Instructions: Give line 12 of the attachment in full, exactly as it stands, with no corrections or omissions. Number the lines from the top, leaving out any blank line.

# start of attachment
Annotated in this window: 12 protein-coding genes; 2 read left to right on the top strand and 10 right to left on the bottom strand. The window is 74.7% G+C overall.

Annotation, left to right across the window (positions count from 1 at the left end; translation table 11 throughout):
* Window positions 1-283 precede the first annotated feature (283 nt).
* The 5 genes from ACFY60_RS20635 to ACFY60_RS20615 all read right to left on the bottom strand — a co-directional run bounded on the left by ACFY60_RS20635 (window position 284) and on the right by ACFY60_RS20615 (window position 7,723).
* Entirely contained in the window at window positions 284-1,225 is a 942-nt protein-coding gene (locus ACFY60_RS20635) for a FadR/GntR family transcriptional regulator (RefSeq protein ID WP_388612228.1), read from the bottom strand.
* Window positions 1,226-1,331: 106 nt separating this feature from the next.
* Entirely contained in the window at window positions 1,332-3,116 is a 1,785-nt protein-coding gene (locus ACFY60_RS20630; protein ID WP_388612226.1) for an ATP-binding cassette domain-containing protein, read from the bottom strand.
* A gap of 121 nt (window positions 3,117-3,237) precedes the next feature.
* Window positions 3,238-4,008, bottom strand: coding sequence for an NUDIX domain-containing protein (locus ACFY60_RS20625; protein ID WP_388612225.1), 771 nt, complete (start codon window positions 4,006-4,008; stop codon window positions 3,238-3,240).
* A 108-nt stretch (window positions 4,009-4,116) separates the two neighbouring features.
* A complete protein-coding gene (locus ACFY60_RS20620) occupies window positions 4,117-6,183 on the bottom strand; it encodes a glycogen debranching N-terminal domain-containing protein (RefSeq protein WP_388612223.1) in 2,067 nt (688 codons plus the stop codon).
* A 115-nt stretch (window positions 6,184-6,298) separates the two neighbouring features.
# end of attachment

* A 115-nt stretch (window positions 6,184-6,298) separates the two neighbouring features.